Background—Reticuloendothelial system function is impaired in humans receiving lipid regimens.
Aims—To evaluate the effects of long term administration of long chain triglyceride emulsions on reticuloendothelial system function.
Methods—Splenic function and tuftsin activity were measured in 20 patients on intravenous nutrition for intestinal failure, 20 patients with Crohn’s disease who were not receiving intravenous nutrition, and 50 healthy controls.
Results—Pitted red cells counts in patients on intravenous nutrition (8.0%) were significantly higher (p<0.001) than in healthy controls (0.6%) and in patients with Crohn’s disease (0.9%). No difference was found between healthy controls and patients with Crohn’s disease. There was a correlation (r=0.50; p<0.03) between percentage of pitted red cells and duration of intravenous nutrition. Tuftsin activity was significantly reduced in the intravenous nutrition patient group (6%) compared with both disease controls (16.5%, p<0.01) and healthy volunteers (17.8%, p<0.001) . An inverse correlation between tuftsin activity and pitted red cell percentage was found in the patients on intravenous nutrition (rs =−0.44, p<0.05). No relation was found in the patients on intravenous nutrition between pitted red cell percentage or tuftsin activity and type of disease, percentage of ideal body weight, residual length of small intestine, or administration (quantity and frequency) of lipid emulsion. Eight patients on intravenous nutrition had serious infections within the previous 12 months.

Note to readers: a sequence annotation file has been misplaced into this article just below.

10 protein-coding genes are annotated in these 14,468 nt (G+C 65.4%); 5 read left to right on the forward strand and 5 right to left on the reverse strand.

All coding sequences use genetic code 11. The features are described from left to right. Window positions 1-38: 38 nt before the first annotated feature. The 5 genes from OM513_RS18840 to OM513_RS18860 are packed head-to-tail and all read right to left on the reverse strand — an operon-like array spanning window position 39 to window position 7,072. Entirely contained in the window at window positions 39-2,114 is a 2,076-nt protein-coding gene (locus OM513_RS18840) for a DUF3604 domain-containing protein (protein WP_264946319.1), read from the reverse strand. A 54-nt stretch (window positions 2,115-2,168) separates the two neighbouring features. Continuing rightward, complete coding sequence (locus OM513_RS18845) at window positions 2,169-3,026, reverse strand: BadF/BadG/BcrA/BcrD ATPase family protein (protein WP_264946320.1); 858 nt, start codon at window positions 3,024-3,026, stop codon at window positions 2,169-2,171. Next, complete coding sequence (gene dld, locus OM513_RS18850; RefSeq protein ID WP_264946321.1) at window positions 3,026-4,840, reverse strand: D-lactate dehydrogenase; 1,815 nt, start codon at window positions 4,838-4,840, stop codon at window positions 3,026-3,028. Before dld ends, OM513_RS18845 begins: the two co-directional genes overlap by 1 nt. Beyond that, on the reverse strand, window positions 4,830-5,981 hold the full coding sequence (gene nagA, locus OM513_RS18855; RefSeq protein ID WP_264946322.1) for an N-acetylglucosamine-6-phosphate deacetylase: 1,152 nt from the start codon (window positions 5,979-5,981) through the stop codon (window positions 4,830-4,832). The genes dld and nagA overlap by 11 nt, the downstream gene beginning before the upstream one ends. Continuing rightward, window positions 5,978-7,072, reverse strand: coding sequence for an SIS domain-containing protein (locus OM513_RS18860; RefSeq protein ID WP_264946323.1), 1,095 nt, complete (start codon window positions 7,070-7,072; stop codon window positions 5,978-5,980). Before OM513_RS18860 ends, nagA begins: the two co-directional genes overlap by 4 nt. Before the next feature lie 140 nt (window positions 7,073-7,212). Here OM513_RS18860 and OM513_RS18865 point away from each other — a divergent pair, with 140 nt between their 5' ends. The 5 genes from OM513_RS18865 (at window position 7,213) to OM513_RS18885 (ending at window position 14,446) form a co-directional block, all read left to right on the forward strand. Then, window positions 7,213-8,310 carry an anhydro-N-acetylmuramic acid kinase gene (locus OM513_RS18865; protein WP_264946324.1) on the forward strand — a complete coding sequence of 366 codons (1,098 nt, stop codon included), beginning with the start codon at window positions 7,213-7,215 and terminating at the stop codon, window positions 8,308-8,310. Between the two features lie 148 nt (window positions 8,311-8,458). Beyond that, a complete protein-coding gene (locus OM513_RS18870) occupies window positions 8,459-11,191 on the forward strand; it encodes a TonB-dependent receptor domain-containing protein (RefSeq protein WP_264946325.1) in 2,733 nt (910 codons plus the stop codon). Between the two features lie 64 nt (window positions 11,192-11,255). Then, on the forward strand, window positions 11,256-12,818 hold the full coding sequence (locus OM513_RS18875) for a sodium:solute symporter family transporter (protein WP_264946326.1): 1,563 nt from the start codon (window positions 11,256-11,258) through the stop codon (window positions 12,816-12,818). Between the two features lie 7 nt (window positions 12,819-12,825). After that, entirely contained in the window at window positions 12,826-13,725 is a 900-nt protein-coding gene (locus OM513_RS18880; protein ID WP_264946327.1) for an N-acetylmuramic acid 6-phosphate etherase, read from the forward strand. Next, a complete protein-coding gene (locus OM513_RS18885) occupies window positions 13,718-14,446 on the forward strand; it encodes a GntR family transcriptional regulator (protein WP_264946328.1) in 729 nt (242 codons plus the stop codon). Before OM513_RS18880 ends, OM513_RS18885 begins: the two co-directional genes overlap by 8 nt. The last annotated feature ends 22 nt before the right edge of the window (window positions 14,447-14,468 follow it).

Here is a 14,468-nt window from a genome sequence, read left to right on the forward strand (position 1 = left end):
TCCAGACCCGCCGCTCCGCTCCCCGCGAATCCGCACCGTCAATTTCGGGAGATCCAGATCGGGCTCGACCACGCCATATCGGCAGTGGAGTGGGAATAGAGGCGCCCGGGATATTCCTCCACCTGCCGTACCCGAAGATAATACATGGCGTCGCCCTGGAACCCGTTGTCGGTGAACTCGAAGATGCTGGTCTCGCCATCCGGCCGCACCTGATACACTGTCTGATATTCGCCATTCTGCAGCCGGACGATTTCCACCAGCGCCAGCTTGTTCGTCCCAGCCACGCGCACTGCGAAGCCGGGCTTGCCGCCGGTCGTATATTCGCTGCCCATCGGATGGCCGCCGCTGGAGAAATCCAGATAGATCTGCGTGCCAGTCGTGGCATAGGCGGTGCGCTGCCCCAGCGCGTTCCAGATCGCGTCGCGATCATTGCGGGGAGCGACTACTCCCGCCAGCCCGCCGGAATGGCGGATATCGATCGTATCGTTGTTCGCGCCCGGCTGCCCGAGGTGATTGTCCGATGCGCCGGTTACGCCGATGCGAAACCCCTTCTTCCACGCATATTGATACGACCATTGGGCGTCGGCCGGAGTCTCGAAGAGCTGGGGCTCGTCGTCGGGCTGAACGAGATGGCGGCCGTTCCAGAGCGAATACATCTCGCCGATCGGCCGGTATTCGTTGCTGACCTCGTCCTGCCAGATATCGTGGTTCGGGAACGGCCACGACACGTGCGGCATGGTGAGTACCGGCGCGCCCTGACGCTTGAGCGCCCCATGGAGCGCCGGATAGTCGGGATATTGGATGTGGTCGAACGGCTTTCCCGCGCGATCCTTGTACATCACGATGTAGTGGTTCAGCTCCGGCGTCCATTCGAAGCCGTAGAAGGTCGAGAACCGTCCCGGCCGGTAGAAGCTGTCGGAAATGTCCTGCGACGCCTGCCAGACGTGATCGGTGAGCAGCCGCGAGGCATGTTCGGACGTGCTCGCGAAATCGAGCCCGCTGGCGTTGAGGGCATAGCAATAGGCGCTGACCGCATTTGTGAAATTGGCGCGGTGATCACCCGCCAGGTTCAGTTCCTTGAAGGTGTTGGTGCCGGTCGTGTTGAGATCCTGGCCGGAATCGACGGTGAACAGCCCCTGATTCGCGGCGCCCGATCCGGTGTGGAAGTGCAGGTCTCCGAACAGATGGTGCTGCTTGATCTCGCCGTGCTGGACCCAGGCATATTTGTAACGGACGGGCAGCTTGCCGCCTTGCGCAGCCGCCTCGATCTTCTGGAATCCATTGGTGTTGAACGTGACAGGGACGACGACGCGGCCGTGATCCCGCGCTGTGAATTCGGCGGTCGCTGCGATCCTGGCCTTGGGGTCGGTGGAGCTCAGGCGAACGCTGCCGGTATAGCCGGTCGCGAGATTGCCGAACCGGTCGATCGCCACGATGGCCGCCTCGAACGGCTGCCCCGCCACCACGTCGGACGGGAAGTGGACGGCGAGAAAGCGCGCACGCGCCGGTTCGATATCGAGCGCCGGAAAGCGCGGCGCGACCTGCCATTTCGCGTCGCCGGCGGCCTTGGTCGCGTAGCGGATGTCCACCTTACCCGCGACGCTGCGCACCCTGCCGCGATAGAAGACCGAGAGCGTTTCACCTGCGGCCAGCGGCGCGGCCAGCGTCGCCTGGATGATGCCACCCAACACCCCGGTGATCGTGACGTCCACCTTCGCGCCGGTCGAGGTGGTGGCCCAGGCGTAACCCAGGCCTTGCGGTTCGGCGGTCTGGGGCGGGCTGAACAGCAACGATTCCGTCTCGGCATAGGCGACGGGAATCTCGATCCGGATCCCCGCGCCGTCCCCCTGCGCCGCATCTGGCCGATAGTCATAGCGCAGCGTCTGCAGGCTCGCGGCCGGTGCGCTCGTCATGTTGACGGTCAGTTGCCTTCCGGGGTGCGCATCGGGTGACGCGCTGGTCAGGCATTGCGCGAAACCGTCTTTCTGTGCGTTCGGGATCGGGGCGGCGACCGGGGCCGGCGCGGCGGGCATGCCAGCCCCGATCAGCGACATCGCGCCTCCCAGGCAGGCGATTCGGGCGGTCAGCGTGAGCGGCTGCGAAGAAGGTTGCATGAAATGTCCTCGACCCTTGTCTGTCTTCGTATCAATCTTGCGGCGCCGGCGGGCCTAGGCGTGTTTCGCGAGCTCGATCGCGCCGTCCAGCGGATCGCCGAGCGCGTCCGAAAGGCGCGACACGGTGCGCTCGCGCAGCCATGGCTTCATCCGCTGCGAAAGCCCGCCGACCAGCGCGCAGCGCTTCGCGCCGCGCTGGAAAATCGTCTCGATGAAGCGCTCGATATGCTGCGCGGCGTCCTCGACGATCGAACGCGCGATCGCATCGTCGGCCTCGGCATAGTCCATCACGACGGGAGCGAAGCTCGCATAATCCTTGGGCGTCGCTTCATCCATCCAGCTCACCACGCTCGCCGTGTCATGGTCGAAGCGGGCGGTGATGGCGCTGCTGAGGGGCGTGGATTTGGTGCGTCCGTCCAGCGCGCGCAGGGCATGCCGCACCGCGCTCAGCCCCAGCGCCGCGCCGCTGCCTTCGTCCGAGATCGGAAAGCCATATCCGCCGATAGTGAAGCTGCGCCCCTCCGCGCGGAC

Conclusions—Patients with a short bowel treated with long term intravenous nutrition have impaired splenic function, reduced tuftsin activity, and an increased risk of infection.
- splenic function
- home parenteral nutrition
- short bowel syndrome
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Although lymph nodes, bone marrow, lung, and pleural and peritoneal cavities are part of the reticuloendothelial system (RES), 85–95% of reticuloendothelial function occurs under normal circumstances in the liver and spleen.1
Splenic hypofunction occurs in a number of medical conditions, including some intestinal diseases2 and, like splenectomy, may predispose to fatal infections by encapsulated bacteria.3 ,4 The protective effect of the spleen may be mainly because of a tetrapeptide (Thr-Lys-Pro-Arg), tuftsin, released from the CH2 domain of IgG. Tuftsin, located in the Fc portion of the immunoglobulin molecule, requires two enzymes for release: a leucocyte membrane enzyme (leukokininase) is believed to cleave the aminolateral, and a splenic endocarboxypeptidase cleaves the carboxyl terminal.5 ,6 Tuftsin also stimulates the bactericidal activities of phagocytic cells7; its activity falls after splenectomy,8 ,9 and is low in sickle cell anaemia,10 AIDS,11 and coeliac disease.12
After an earlier report of diminished bacterial defences following parenteral administration of a long chain triglyceride emulsion in mice,13 RES function has also been found to be impaired in humans receiving various lipid regimens.14 ,15 As mixed fuel systems that incorporate intravenous lipid emulsion are increasingly used in intravenous nutrition (IVN), we studied splenic function, by measuring pitted red cell numbers and tuftsin activity, in patients receiving long term home IVN because of intestinal failure, in whom an increased susceptibility to infections could be highly relevant.
Patients and methods
Twenty patients (median age 41 years, range 21–62; four men, 16 women), who had been receiving IVN for at least six months (median 56.8 months, range 6–138) due to intestinal failure (see table 1), 20 unoperated patients with inactive Crohn’s disease who were not receiving IVN (median age 37 years, range 18–69; seven men, 13 women), and 50 healthy volunteers (median age 40 years, range 22–64; 21 men, 29 women) were included in the study. These patients were recruited from St Mark’s and St Bartholomew’s Hospitals, London.
All except for two patients on long term IVN were receiving long chain triglyceride emulsion solutions (Intralipid) from a minimum of 50 g to a maximum of 350 g weekly.